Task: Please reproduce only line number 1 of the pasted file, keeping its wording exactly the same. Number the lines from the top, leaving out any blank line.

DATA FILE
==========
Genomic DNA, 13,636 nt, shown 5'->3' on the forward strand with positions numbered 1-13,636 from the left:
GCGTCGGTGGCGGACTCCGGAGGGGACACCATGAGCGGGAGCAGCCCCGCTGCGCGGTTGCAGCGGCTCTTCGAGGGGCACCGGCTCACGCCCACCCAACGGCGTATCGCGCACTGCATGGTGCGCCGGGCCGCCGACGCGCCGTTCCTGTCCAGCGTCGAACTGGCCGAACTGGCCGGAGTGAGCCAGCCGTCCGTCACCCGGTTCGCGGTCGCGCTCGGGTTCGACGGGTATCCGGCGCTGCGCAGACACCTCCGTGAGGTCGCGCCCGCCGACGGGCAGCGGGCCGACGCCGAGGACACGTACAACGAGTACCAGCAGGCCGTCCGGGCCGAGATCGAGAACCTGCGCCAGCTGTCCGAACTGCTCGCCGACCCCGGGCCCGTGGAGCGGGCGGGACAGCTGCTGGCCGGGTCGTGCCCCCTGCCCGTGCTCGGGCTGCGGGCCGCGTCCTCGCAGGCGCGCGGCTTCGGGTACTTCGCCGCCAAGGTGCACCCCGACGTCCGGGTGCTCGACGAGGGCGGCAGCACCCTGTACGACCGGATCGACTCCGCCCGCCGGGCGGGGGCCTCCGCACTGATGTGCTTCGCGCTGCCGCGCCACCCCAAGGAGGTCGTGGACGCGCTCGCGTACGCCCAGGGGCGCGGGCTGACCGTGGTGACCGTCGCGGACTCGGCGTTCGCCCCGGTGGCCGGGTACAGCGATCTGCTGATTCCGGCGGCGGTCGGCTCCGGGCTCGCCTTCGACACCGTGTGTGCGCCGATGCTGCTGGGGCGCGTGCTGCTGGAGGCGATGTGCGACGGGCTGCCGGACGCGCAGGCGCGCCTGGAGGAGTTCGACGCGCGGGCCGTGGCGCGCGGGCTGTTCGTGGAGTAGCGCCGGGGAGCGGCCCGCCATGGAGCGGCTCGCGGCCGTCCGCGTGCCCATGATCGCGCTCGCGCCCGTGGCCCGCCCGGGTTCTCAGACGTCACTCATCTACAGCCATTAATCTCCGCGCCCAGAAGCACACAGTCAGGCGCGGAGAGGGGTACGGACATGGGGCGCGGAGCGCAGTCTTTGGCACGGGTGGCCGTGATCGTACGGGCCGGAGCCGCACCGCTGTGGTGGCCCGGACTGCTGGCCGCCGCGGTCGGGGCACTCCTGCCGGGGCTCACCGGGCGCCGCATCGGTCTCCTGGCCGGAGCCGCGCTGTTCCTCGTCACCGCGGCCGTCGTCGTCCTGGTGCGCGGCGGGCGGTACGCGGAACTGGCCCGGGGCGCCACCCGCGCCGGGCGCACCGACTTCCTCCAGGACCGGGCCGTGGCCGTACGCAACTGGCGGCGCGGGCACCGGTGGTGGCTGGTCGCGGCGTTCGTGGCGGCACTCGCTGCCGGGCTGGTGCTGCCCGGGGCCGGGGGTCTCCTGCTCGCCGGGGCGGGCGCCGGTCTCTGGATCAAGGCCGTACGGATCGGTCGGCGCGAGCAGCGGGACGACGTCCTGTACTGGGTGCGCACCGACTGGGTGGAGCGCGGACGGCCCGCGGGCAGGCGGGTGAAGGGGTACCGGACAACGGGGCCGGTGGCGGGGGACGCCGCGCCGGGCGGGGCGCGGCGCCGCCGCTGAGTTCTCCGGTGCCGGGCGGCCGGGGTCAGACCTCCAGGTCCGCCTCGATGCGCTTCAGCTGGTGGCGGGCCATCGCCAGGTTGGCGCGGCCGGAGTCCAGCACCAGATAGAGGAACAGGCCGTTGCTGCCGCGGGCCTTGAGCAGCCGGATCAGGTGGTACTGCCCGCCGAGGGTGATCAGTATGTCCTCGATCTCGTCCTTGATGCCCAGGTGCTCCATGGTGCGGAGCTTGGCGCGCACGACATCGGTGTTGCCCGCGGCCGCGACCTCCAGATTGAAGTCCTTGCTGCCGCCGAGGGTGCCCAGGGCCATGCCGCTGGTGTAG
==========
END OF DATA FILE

Genomic DNA, 13,636 nt, shown 5'->3' on the forward strand with positions numbered 1-13,636 from the left: